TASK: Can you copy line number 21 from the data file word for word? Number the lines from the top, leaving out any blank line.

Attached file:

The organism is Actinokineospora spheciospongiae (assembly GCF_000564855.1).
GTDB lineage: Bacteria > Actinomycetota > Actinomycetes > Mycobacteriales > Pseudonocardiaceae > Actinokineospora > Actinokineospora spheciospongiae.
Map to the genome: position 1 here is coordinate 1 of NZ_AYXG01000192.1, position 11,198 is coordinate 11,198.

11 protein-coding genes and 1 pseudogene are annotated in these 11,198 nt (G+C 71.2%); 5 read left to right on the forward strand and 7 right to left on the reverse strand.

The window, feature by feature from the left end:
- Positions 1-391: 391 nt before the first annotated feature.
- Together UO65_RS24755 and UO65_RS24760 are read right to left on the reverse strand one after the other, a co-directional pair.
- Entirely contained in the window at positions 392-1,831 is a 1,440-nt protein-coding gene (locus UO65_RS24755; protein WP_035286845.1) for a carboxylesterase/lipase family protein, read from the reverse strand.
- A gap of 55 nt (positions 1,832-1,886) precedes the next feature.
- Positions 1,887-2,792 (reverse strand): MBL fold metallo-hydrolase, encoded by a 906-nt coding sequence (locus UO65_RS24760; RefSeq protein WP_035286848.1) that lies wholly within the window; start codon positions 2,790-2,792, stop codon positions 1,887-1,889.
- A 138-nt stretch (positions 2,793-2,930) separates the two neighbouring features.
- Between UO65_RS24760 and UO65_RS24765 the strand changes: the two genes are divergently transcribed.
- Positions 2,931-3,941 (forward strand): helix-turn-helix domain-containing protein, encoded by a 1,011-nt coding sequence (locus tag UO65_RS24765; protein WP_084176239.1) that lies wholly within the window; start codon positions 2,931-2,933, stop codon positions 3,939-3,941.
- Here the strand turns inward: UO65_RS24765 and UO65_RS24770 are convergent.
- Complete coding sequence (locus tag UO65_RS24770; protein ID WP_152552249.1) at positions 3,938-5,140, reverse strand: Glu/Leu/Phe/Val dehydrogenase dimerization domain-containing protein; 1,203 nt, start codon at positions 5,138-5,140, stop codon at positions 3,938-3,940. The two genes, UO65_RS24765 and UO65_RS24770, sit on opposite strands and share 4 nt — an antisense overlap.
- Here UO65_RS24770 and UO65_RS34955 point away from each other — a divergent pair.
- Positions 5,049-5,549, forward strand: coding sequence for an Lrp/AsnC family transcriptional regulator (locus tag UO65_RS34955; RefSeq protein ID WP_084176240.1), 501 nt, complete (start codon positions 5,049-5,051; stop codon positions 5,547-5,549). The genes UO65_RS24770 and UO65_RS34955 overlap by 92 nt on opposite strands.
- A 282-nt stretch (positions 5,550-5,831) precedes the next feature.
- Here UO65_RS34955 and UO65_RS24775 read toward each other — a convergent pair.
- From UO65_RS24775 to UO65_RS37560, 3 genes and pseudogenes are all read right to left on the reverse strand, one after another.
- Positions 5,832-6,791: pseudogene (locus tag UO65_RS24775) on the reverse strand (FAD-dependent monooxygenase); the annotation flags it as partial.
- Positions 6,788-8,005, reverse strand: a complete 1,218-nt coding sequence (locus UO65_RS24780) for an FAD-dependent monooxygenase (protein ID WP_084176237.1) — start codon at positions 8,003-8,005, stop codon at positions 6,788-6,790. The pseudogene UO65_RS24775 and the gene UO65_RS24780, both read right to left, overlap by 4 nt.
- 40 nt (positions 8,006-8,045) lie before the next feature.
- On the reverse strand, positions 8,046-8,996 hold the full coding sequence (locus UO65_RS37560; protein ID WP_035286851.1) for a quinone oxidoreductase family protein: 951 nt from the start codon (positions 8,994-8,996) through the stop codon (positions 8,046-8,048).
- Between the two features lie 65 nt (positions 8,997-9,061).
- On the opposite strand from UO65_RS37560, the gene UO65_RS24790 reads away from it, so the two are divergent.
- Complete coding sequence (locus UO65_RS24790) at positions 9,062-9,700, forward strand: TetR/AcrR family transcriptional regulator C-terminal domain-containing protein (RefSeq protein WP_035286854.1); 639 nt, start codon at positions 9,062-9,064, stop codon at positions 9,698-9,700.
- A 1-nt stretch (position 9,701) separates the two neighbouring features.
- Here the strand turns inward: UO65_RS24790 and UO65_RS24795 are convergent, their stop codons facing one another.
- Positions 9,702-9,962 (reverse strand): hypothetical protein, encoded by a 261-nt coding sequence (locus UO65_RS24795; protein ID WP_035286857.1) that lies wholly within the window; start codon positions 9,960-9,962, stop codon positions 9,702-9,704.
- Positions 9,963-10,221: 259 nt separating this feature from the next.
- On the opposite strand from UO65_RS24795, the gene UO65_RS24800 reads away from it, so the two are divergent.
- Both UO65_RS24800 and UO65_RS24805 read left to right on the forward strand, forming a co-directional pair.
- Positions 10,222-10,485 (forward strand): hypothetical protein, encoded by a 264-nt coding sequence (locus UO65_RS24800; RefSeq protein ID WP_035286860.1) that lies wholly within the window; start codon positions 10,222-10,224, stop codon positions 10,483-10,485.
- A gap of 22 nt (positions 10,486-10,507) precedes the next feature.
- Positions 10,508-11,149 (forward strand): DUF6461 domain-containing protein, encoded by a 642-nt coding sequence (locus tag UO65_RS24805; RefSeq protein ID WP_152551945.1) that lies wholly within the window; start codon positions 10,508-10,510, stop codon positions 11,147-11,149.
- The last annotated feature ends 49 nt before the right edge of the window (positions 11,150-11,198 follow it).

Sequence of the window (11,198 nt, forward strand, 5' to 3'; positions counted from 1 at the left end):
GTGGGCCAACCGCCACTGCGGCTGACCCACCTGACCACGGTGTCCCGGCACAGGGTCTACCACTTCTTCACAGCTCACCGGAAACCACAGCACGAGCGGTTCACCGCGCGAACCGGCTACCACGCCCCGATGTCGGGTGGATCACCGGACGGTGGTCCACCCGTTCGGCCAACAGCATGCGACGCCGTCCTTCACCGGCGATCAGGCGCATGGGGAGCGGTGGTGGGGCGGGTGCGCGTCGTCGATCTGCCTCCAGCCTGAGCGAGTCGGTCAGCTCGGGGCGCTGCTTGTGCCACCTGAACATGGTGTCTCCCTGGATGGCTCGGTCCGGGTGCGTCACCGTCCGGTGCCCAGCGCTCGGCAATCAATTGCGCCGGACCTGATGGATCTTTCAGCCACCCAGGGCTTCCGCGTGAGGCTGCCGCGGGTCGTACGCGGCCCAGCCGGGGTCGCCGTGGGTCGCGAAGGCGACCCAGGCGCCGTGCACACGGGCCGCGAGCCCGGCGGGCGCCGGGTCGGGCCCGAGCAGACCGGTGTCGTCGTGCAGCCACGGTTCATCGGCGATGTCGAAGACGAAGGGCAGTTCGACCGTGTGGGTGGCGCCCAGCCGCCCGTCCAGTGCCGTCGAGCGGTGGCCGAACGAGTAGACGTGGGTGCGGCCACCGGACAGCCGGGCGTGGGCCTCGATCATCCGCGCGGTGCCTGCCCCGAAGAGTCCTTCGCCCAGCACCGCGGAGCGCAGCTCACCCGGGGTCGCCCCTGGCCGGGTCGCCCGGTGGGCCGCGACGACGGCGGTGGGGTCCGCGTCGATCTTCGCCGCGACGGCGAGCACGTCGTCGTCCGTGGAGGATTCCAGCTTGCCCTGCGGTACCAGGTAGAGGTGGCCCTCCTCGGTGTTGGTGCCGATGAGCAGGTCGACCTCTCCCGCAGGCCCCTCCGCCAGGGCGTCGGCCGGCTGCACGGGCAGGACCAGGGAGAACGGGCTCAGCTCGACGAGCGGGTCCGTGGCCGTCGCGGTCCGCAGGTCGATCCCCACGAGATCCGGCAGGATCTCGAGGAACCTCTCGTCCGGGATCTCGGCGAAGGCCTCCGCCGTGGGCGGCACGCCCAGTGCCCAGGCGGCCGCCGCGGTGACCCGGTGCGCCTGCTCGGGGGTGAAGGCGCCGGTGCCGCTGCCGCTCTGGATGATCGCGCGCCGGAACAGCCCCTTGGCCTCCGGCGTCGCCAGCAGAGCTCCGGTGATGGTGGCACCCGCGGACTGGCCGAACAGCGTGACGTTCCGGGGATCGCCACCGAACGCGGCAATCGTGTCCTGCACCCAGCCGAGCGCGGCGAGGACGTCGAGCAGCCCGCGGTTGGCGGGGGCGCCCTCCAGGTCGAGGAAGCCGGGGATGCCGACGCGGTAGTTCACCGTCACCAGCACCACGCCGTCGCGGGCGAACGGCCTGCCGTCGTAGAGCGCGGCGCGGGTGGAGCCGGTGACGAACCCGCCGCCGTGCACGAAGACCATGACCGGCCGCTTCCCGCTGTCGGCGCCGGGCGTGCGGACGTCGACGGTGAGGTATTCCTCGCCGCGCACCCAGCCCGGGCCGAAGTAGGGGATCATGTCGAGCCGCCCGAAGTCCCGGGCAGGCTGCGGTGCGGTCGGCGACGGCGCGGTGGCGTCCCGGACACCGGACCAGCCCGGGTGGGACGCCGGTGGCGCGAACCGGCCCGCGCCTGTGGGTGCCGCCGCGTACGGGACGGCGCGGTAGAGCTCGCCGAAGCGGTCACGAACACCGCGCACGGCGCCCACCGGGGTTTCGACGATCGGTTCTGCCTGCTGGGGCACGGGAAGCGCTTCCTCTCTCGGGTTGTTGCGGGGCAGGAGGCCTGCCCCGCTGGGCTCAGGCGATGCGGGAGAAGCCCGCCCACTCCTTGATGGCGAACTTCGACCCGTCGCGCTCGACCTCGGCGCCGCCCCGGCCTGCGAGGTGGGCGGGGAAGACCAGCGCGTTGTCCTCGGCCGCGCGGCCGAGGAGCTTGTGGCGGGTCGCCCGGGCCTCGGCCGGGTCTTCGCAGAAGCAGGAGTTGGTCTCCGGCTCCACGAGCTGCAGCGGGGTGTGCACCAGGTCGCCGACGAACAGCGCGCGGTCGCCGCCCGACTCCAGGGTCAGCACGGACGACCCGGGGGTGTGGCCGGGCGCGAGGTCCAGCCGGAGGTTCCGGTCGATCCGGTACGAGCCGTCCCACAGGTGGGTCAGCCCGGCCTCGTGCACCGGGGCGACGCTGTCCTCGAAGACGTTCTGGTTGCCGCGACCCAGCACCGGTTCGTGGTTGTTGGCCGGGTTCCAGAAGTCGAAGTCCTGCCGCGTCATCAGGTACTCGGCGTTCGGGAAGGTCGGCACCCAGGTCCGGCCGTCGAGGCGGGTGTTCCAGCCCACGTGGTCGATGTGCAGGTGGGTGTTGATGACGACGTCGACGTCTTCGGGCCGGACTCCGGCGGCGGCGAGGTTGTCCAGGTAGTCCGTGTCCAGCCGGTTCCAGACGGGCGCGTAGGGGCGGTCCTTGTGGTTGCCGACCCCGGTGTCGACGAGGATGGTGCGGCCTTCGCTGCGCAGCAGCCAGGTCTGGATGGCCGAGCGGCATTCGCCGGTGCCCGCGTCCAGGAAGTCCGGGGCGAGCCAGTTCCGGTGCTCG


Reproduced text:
- Positions 5,832-6,791: pseudogene (locus tag UO65_RS24775) on the reverse strand (FAD-dependent monooxygenase); the annotation flags it as partial.